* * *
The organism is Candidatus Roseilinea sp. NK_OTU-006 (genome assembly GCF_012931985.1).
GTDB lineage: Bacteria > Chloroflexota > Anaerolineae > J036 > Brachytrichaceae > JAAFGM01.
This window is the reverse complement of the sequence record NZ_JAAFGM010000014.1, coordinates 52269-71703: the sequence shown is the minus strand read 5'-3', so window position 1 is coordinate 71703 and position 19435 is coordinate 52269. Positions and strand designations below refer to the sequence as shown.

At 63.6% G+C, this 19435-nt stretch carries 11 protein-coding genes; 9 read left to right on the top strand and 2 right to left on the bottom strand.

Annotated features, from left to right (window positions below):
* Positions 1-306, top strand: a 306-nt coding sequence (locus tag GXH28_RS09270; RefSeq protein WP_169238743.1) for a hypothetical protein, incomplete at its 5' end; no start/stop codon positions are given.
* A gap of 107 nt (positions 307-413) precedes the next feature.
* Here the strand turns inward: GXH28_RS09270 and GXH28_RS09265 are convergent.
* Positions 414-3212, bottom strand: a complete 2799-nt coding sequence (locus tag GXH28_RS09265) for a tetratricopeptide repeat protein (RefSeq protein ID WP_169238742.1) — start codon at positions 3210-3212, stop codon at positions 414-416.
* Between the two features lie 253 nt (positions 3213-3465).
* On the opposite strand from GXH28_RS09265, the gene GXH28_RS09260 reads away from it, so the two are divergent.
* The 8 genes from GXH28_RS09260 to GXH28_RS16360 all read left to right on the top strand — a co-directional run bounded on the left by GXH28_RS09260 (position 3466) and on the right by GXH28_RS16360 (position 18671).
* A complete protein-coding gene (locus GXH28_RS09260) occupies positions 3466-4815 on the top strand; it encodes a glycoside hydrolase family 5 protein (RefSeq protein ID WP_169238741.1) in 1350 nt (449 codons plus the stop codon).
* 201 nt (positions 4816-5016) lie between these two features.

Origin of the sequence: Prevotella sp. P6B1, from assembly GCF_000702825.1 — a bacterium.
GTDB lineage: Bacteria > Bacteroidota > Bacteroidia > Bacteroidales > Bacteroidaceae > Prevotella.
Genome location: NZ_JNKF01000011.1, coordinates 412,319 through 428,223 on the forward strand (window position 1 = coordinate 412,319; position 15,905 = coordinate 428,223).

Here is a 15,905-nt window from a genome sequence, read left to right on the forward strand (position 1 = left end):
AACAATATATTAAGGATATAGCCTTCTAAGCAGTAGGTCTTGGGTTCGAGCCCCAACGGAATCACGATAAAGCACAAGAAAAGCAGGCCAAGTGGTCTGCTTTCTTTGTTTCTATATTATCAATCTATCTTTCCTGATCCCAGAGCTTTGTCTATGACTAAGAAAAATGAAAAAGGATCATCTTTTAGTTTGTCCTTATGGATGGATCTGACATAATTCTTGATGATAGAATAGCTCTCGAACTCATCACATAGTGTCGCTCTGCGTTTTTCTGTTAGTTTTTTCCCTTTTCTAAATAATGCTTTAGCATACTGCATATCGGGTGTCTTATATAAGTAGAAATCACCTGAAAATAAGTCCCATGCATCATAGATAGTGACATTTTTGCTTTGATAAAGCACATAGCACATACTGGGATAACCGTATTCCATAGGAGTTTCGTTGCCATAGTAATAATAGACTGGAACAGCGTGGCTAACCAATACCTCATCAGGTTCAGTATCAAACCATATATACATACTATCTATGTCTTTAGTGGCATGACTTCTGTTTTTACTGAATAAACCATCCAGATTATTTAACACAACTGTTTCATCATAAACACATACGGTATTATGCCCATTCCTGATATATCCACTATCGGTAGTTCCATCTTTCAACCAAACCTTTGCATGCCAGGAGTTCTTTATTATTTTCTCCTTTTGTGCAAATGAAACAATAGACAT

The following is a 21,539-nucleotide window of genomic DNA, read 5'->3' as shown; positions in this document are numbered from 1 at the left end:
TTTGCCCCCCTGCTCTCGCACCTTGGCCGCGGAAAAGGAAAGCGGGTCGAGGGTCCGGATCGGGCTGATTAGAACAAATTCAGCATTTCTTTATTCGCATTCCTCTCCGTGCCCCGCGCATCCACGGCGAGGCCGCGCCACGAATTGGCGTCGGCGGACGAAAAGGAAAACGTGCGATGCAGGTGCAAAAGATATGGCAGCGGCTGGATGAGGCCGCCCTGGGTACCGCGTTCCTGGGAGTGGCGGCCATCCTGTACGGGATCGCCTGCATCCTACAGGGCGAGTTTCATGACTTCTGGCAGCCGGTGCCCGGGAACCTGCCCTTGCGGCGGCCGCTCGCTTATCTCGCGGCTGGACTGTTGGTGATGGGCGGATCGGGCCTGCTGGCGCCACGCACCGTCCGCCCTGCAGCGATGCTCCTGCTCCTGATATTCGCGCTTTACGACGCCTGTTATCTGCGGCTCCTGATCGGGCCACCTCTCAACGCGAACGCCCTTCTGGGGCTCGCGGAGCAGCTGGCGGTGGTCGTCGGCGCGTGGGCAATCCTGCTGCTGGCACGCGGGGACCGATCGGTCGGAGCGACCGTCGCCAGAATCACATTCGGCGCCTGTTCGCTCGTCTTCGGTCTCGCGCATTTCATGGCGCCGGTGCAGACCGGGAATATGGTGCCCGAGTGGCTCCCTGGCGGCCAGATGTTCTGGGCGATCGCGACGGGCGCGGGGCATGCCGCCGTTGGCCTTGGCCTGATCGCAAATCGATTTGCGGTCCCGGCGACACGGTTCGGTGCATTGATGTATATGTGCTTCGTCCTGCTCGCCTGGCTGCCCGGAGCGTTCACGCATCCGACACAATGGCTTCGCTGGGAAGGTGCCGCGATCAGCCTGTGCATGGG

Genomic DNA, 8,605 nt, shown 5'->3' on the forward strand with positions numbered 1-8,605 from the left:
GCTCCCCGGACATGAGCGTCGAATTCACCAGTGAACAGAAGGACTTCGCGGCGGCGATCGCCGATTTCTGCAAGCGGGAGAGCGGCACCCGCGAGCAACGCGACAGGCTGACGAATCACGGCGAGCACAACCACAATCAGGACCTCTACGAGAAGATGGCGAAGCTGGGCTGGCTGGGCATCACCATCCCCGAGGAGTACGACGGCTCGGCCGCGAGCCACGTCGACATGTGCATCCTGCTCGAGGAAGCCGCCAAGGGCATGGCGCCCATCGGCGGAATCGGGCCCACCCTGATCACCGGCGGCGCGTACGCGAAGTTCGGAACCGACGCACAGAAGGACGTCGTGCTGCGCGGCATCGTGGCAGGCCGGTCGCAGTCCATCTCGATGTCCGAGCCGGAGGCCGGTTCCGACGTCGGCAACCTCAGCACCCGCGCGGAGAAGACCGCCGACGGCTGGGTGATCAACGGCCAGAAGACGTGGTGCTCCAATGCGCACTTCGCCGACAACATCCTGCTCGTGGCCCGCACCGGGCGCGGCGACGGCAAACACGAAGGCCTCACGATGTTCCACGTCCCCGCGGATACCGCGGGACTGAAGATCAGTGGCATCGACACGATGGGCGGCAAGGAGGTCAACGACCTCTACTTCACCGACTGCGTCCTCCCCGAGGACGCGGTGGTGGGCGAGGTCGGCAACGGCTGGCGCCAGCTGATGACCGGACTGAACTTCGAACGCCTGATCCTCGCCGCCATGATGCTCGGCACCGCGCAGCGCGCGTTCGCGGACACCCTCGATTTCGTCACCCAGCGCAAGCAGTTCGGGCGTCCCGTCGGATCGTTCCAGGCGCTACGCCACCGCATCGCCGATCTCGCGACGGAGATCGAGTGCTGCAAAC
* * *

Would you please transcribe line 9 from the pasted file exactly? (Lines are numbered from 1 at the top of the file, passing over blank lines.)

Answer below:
* Positions 414-3212, bottom strand: a complete 2799-nt coding sequence (locus tag GXH28_RS09265) for a tetratricopeptide repeat protein (RefSeq protein ID WP_169238742.1) — start codon at positions 3210-3212, stop codon at positions 414-416.